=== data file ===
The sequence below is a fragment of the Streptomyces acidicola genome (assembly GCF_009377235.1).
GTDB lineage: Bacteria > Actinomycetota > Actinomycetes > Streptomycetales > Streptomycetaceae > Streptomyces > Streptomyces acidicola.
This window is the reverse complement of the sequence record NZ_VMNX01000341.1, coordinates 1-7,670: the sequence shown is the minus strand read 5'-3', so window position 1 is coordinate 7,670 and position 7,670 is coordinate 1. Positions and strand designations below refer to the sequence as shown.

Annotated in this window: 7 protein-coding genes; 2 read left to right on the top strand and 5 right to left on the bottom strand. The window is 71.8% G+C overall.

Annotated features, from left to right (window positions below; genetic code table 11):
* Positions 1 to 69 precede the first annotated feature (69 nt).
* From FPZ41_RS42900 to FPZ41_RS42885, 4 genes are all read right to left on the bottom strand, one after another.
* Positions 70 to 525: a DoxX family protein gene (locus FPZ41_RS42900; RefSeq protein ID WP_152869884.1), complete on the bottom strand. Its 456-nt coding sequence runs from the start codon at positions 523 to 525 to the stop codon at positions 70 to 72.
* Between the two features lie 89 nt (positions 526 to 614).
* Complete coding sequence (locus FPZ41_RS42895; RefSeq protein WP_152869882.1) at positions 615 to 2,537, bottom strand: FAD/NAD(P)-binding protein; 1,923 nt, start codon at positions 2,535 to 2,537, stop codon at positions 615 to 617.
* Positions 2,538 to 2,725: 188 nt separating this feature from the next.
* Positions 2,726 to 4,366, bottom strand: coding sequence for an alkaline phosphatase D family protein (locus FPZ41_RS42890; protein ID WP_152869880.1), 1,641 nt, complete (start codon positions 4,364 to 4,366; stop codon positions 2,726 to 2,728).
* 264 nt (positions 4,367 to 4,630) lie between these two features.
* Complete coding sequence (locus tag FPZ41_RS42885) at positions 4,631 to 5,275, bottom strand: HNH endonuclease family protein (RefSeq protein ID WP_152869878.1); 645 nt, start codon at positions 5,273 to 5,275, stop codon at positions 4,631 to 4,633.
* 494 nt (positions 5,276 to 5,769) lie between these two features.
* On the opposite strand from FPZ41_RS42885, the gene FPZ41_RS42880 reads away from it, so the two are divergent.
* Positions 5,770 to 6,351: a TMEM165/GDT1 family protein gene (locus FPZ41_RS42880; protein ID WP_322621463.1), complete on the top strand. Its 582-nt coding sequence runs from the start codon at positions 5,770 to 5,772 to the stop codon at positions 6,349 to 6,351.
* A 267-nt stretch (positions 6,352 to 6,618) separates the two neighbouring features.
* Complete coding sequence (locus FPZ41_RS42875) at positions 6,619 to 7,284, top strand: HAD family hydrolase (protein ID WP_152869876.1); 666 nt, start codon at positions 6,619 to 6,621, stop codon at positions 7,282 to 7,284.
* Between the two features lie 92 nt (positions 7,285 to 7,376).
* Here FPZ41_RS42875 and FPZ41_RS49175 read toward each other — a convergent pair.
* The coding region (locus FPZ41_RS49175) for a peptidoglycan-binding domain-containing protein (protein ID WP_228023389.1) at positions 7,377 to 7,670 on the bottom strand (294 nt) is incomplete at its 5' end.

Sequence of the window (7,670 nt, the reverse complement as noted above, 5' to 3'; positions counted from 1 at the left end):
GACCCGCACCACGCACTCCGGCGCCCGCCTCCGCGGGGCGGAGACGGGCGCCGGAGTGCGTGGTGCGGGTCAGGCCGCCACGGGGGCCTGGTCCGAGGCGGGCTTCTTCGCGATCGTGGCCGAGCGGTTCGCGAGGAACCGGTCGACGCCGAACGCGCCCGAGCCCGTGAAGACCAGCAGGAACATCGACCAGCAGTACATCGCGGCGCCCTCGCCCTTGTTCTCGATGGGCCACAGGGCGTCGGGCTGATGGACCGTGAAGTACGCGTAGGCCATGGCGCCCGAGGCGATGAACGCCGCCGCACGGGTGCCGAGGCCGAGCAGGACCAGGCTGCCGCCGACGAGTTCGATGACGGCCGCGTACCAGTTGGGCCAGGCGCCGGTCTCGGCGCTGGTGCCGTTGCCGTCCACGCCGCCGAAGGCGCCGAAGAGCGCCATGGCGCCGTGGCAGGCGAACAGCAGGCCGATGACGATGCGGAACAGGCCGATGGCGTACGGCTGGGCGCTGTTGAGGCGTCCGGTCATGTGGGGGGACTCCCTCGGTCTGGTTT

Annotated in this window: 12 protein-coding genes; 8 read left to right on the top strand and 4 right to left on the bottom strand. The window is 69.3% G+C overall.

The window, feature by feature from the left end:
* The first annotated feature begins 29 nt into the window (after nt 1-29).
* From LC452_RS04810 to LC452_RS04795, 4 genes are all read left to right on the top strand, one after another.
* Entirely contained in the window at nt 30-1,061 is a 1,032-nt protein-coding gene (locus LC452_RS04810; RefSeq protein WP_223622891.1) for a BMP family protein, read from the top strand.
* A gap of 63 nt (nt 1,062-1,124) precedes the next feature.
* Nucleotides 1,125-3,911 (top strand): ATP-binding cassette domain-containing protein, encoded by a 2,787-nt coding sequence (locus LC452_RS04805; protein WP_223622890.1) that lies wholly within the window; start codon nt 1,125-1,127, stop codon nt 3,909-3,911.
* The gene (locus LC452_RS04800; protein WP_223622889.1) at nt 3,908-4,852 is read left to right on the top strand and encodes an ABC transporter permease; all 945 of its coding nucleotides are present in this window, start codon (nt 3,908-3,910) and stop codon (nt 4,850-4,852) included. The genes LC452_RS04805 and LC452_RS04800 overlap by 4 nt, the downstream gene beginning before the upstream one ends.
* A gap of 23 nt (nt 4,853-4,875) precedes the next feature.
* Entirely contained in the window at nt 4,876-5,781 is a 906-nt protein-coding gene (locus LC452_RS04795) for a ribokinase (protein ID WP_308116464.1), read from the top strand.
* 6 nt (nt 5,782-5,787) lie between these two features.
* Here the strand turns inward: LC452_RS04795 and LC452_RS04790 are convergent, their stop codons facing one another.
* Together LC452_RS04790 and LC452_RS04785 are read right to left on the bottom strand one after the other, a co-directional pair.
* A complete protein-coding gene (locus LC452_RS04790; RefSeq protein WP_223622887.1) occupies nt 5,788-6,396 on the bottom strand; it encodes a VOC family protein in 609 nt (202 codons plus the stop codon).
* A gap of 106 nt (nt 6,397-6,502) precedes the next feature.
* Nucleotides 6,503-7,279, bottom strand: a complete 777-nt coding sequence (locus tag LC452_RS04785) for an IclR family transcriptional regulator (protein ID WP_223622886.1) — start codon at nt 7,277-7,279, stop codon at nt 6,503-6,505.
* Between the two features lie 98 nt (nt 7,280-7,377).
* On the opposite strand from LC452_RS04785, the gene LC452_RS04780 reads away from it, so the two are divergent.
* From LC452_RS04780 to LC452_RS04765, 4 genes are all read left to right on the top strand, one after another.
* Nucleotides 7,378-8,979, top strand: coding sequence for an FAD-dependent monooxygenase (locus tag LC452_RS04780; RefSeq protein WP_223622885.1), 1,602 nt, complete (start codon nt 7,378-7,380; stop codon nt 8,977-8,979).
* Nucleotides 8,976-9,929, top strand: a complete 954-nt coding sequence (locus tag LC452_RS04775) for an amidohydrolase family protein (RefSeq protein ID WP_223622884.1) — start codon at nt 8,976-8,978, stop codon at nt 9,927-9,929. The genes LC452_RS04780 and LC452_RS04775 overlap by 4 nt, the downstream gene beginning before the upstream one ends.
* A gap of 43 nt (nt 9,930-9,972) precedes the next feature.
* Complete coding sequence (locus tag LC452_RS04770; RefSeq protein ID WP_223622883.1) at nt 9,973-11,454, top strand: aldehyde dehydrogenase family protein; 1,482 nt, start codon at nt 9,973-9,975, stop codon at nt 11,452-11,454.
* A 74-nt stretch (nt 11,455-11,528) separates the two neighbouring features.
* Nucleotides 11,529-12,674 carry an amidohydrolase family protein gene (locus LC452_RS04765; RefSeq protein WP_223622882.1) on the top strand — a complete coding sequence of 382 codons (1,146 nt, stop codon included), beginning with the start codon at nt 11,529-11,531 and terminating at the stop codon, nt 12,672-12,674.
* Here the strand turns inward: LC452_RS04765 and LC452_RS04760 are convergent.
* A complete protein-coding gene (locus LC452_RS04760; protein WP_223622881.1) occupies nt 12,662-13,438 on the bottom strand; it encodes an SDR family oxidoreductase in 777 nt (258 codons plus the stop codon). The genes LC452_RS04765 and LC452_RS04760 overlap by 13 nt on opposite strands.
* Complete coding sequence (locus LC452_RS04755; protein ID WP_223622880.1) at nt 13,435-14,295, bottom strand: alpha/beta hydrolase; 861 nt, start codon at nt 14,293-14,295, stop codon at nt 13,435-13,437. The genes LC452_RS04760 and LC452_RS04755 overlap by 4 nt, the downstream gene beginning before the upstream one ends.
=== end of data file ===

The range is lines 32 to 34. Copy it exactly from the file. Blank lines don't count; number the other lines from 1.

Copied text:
* The gene (locus LC452_RS04800; protein WP_223622889.1) at nt 3,908-4,852 is read left to right on the top strand and encodes an ABC transporter permease; all 945 of its coding nucleotides are present in this window, start codon (nt 3,908-3,910) and stop codon (nt 4,850-4,852) included. The genes LC452_RS04805 and LC452_RS04800 overlap by 4 nt, the downstream gene beginning before the upstream one ends.
* A gap of 23 nt (nt 4,853-4,875) precedes the next feature.
* Entirely contained in the window at nt 4,876-5,781 is a 906-nt protein-coding gene (locus LC452_RS04795) for a ribokinase (protein ID WP_308116464.1), read from the top strand.